Bad Girl (1931)


Bil’s rating (out of 5): BBBB.5

USA, 1931.  Screenplay by , based on the novel by and the play by .  Cinematography by .  Production Design by .  Costume Design by .  Film Editing by .

and her best friend work as fashion models in a store, neither of them suffering under any illusions about life as a pretty young woman in New York City, as much of their working life is spent defending their dignity.  Eilers deflects the wolves with plenty of urbane wisecracks and a good sense of humour, but this is all laid asunder when she goes to Coney Island and meets a jaded loner () with an even sassier mouth than hers.  They fall in love against their better judgment, continually promising to break the rules and never compromise their dreams, but after they marry and live in their squalid apartment with a baby on the way, he decides it’s time to make wife and child a priority.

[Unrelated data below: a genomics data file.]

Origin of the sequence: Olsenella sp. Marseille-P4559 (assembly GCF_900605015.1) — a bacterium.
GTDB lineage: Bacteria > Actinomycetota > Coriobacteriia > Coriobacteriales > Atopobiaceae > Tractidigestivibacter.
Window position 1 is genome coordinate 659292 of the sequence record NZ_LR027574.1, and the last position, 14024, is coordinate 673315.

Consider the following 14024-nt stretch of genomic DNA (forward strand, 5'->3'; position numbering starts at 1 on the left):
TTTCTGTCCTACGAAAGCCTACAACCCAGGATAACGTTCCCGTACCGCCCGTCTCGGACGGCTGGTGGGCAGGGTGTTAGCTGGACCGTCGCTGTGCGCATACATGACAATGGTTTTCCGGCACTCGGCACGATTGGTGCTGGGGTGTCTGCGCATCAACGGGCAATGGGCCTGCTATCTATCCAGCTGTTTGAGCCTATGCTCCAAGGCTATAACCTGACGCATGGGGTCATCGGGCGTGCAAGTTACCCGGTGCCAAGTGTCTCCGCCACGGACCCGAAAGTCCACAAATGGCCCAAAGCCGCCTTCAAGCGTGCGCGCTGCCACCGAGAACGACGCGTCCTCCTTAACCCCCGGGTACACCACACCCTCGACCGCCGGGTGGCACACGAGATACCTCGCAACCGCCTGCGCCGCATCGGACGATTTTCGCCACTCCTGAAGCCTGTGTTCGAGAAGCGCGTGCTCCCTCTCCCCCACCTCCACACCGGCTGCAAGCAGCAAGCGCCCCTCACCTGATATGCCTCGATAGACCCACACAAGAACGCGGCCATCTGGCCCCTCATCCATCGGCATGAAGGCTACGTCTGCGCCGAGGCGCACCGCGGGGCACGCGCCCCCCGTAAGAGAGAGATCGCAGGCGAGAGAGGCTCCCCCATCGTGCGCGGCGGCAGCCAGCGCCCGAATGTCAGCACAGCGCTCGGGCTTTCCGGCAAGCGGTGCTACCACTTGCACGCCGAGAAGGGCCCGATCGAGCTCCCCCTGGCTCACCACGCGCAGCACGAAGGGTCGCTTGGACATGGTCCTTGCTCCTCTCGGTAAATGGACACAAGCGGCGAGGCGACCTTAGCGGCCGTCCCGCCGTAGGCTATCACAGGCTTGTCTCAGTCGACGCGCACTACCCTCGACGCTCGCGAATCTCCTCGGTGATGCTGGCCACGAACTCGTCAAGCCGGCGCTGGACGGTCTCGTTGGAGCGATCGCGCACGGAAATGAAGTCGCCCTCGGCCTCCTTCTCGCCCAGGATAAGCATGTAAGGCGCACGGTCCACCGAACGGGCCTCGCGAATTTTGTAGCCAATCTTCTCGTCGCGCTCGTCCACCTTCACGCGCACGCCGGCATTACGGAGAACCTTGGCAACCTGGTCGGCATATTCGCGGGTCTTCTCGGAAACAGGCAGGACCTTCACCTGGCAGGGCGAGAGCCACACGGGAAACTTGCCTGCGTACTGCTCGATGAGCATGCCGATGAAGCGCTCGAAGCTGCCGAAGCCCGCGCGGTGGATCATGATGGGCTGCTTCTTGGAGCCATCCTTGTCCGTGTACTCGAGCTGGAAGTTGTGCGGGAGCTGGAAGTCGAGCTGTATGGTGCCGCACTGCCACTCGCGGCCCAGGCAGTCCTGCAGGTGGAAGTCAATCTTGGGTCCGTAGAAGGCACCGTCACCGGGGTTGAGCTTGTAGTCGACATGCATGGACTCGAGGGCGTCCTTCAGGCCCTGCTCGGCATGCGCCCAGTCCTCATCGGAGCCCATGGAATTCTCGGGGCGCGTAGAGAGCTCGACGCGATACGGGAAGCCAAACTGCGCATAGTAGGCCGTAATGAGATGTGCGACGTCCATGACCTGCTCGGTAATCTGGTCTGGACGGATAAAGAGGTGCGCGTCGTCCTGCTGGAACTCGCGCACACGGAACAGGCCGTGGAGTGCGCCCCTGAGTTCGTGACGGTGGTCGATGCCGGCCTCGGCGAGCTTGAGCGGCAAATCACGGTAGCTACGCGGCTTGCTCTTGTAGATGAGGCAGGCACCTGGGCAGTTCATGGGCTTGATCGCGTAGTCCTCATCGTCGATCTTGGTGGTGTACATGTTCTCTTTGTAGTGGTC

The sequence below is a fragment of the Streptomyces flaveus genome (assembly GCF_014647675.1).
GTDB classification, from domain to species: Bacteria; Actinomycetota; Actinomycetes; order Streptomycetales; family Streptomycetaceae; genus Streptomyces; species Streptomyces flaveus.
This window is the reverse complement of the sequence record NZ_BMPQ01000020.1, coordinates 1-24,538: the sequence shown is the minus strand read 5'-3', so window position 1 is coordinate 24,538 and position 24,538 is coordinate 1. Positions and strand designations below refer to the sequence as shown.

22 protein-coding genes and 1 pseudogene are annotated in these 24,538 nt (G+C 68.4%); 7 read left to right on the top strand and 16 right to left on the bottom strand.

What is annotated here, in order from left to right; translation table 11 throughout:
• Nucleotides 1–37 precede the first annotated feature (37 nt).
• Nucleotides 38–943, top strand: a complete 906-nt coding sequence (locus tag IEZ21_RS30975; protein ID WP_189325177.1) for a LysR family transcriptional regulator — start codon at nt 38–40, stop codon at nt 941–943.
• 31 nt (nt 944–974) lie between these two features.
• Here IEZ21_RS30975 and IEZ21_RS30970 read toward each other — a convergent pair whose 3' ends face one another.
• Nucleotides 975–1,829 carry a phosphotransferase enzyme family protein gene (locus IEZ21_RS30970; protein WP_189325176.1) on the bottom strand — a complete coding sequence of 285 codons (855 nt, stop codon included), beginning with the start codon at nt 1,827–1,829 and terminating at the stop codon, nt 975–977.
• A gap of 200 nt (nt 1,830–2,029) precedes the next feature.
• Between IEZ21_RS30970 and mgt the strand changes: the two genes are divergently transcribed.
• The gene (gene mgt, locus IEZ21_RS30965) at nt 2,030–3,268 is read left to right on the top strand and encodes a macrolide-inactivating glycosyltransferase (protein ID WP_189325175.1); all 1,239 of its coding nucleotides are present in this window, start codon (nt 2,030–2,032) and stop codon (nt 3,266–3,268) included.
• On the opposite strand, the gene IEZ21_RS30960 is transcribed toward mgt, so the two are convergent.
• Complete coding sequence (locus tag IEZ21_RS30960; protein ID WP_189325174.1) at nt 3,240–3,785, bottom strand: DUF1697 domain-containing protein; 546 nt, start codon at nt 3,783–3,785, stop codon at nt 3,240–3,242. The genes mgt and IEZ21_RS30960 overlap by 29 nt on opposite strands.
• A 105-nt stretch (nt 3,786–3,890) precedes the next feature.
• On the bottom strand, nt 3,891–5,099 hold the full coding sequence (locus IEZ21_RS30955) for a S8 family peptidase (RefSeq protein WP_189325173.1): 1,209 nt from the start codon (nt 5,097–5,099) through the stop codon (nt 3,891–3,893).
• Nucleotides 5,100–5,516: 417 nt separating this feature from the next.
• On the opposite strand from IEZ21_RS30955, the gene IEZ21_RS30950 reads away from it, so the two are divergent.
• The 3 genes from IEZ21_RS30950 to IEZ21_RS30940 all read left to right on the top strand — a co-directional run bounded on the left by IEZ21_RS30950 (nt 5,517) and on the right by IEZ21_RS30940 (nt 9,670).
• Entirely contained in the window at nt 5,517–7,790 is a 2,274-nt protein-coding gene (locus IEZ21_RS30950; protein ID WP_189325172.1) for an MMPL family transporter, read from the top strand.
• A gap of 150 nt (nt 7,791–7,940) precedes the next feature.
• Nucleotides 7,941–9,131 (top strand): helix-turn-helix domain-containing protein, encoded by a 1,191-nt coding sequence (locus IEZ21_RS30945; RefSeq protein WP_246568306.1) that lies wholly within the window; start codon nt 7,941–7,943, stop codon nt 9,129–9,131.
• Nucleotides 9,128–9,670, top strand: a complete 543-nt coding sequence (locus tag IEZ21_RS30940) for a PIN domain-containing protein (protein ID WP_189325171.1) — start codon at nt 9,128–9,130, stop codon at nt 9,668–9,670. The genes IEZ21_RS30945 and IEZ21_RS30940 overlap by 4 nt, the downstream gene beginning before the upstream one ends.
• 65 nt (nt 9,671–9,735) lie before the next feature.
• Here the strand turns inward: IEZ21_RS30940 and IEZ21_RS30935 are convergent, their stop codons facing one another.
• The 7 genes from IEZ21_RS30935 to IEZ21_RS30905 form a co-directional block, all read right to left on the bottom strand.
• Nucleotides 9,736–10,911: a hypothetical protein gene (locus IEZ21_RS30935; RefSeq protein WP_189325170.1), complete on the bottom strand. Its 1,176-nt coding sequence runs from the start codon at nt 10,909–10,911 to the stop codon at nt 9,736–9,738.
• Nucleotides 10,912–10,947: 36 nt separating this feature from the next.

Dunn begins working late, taking on gigs as a prizefighter and gives up his dream of owning his own store, while Eilers still finds it difficult to trust happiness and believes the time he is spending away from home is because he doesn’t love her anymore.  On paper it’s pretty familiar as pre-Code Depression-era melodrama, but the verve with which it is directed and performed makes it crackle like lighting. The sexual chemistry between the leads hasn’t dissipated with time, it might be one of the most erotic movies to feature very little in the way of revealing content, and director Frank Borzage celebrates all the humour, passion and fear that his characters can possibly experience while undergoing this thing called life.

Add to that the humour created by Gombell’s blunt but warm exchanges with her best friend’s husband, which are still so provocative and funny thanks to her exceptional performance, and you have a classic that time can mar (there’s a few frames missing here and there) but will never truly harm.

Academy Awards:  Best Director (Frank Borzage); Best Writing Adaptation
Nomination:  Best Picture

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